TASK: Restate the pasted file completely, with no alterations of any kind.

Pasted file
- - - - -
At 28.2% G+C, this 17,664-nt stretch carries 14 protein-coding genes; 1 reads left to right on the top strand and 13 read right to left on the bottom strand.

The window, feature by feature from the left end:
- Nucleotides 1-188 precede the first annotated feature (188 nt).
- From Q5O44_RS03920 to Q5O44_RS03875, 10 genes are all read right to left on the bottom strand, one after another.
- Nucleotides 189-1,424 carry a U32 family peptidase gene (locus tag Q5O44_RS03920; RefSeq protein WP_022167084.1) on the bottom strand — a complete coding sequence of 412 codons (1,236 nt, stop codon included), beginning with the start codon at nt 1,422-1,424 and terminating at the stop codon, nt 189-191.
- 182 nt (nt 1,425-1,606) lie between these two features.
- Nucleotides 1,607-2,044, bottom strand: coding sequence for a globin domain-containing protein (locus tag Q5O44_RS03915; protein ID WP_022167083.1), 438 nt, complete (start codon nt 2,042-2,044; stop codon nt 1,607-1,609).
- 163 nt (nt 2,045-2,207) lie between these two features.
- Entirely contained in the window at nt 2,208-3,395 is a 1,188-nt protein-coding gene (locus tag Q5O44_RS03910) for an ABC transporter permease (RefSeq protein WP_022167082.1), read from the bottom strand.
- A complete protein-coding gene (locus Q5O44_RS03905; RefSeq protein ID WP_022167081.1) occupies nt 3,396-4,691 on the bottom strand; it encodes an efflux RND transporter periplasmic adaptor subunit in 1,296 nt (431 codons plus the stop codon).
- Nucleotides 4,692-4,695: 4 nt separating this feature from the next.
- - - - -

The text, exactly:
At 28.2% G+C, this 17,664-nt stretch carries 14 protein-coding genes; 1 reads left to right on the top strand and 13 read right to left on the bottom strand.

The window, feature by feature from the left end:
- Nucleotides 1-188 precede the first annotated feature (188 nt).
- From Q5O44_RS03920 to Q5O44_RS03875, 10 genes are all read right to left on the bottom strand, one after another.
- Nucleotides 189-1,424 carry a U32 family peptidase gene (locus tag Q5O44_RS03920; RefSeq protein WP_022167084.1) on the bottom strand — a complete coding sequence of 412 codons (1,236 nt, stop codon included), beginning with the start codon at nt 1,422-1,424 and terminating at the stop codon, nt 189-191.
- 182 nt (nt 1,425-1,606) lie between these two features.
- Nucleotides 1,607-2,044, bottom strand: coding sequence for a globin domain-containing protein (locus tag Q5O44_RS03915; protein ID WP_022167083.1), 438 nt, complete (start codon nt 2,042-2,044; stop codon nt 1,607-1,609).
- 163 nt (nt 2,045-2,207) lie between these two features.
- Entirely contained in the window at nt 2,208-3,395 is a 1,188-nt protein-coding gene (locus tag Q5O44_RS03910) for an ABC transporter permease (RefSeq protein WP_022167082.1), read from the bottom strand.
- A complete protein-coding gene (locus Q5O44_RS03905; RefSeq protein ID WP_022167081.1) occupies nt 3,396-4,691 on the bottom strand; it encodes an efflux RND transporter periplasmic adaptor subunit in 1,296 nt (431 codons plus the stop codon).
- Nucleotides 4,692-4,695: 4 nt separating this feature from the next.